Snacks Daily
Snacks Daily
Nov 24, 2020
“Needed more Lizzo juice” — Snapchat launches TikTok+. Reebok’s $4B fail. Warner Music’s muted money.
Play • 18 min

In the biggest social media launch of 2020, Snapchat zucked TikTok… but kicked things up nine notches (you’re not a viewer, you’re a voter). Adidas bought Reebok for nearly $4B 15 years ago and is now trying to sell it for a quarter of that (what happened?). And Warner Music Group is part Spotify, part Live Nation, part Coldplay. 

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How to Money
How to Money
iHeartRadio
The Real Reason to Avoid Debt #308
Just a few years before he died, author David Foster Wallace gave a now-famous commencement speech at Kenyon College. Here’s a small snippet of what he said. “There are these two young fish swimming along and they happen to meet an older fish swimming the other way, who nods at them and says ‘Morning, boys. How's the water?’ And the two young fish swim on for a bit, and then eventually one of them looks over at the other and goes ‘What the hell is water?’” Wallace then went on to argue that we tend to live our lives according to values and rules that are hard to see. Similarly, we live in a culture that pushes us to go into debt for everything! It’s the message we are constantly bombarded with - it’s the water we swim in. So on today’s episode we’re going to push back on that line of thought and give the real reasons we should all be striving to avoid debt. During this episode we both enjoyed a EMO-J by Heist Brewery in Charlotte NC. And as we’ve kicked things off with a bang in 2021, we could really use your help to spread the word- let friends and family know about How to Money! Hit the share button, subscribe if you’re not already a regular, and give us a quick review in Apple Podcasts or wherever you get your podcasts. Help us to spread the word to get more people doing smart things with their money in these difficult times! Best friends out! Learn more about your ad-choices at https://www.iheartpodcastnetwork.com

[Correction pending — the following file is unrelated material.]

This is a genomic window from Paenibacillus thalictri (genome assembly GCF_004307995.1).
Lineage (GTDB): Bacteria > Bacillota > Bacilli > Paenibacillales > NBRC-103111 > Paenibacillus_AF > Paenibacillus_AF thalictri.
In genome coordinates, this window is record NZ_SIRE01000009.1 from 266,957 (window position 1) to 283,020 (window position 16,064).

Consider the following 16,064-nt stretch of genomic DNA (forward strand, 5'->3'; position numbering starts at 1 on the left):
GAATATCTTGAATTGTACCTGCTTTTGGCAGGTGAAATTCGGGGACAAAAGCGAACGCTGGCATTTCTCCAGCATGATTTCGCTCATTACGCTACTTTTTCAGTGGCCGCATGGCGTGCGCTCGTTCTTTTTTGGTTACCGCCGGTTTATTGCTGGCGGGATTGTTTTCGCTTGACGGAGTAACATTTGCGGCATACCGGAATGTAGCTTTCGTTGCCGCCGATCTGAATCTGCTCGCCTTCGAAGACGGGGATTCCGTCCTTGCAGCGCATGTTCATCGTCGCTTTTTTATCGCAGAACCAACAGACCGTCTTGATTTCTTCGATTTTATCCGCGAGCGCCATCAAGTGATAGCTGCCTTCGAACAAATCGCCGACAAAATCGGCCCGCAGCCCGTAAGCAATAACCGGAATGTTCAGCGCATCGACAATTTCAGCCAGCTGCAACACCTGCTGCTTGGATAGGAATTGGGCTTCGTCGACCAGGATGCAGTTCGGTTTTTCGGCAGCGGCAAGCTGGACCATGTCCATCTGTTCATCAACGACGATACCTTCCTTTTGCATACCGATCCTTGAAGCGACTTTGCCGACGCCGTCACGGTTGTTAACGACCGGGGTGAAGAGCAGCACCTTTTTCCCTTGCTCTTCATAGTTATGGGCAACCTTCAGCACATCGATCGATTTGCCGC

39 min
ChooseFI
ChooseFI
The Unstuck Network
288 | Mad Fientist